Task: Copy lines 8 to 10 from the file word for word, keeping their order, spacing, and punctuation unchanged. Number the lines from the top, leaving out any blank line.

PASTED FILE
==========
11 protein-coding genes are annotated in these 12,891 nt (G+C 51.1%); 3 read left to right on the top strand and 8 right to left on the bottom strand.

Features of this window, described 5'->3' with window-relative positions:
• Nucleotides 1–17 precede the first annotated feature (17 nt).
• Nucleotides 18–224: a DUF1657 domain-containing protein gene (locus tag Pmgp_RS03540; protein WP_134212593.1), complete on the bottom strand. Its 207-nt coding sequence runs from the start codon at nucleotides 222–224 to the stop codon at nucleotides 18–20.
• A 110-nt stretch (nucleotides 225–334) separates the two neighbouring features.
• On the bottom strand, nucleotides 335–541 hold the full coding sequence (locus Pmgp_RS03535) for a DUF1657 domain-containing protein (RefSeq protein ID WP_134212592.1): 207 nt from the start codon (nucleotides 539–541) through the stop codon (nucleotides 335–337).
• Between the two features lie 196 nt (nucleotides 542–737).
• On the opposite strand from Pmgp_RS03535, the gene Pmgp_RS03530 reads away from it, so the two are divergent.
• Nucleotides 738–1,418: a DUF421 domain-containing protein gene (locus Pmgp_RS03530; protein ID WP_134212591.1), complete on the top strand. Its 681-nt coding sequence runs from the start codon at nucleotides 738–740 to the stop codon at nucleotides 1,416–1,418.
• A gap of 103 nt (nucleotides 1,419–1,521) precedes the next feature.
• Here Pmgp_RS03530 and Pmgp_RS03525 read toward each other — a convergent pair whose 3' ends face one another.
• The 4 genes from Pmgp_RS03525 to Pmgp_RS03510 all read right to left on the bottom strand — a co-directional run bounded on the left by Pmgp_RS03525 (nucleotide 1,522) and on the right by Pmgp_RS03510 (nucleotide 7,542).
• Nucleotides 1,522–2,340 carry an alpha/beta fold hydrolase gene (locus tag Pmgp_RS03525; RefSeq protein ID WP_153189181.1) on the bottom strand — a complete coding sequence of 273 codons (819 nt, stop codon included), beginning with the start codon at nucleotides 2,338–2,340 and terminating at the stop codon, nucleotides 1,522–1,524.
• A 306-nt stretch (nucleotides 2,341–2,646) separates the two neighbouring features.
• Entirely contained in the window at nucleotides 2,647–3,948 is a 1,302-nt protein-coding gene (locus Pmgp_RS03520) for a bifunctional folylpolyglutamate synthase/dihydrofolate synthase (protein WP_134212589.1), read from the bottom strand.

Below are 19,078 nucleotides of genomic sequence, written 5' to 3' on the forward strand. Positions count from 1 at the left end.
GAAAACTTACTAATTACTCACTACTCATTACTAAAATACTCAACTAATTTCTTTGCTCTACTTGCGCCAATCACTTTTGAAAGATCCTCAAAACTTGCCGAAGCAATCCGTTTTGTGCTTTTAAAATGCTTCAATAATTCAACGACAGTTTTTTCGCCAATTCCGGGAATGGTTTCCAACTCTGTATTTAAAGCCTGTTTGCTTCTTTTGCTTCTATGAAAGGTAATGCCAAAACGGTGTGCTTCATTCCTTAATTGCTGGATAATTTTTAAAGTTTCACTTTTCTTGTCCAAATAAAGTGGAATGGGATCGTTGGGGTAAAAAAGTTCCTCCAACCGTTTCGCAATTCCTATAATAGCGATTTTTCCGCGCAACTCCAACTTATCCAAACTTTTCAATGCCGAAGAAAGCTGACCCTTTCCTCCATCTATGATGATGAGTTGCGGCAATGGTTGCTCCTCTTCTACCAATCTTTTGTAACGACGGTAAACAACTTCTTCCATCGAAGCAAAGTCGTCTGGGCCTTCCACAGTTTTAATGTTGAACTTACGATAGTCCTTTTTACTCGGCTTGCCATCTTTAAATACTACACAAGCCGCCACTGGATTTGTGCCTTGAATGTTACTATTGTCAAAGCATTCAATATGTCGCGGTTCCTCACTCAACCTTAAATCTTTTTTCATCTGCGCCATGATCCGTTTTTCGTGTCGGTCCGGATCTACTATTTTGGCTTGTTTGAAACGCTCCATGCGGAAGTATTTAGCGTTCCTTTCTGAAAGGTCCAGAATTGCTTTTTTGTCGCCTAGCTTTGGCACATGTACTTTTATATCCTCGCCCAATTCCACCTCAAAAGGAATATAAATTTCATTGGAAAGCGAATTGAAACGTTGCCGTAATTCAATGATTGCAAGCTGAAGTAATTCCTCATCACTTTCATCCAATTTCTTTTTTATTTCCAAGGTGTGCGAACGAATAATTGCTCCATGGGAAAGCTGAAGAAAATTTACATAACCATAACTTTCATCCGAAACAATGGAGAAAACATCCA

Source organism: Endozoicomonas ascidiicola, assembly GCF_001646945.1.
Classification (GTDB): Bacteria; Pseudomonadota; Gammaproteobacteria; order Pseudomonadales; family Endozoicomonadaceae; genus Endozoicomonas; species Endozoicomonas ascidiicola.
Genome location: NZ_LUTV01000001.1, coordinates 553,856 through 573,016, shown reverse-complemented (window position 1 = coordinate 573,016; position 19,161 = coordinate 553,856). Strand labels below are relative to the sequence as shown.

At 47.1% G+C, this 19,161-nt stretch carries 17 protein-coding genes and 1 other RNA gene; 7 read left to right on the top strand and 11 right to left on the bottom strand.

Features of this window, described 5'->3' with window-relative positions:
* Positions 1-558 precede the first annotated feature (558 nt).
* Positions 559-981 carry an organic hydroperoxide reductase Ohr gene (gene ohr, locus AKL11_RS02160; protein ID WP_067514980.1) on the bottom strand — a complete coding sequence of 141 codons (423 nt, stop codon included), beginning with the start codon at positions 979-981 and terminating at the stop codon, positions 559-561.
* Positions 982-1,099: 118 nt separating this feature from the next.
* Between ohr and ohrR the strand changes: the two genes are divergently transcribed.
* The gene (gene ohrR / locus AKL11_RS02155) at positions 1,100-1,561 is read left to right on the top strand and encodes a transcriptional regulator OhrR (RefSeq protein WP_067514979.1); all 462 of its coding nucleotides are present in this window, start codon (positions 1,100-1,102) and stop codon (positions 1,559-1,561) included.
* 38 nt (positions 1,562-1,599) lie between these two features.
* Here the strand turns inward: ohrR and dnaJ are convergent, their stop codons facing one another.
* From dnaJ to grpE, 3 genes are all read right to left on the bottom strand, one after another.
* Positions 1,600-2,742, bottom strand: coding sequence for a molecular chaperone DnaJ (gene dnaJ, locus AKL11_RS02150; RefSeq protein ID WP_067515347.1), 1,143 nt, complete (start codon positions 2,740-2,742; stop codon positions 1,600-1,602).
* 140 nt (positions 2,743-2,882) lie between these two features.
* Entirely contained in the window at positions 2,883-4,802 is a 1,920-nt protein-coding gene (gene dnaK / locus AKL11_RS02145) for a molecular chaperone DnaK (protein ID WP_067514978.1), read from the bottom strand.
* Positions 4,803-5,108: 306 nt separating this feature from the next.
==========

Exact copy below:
• On the opposite strand from Pmgp_RS03535, the gene Pmgp_RS03530 reads away from it, so the two are divergent.
• Nucleotides 738–1,418: a DUF421 domain-containing protein gene (locus Pmgp_RS03530; protein ID WP_134212591.1), complete on the top strand. Its 681-nt coding sequence runs from the start codon at nucleotides 738–740 to the stop codon at nucleotides 1,416–1,418.
• A gap of 103 nt (nucleotides 1,419–1,521) precedes the next feature.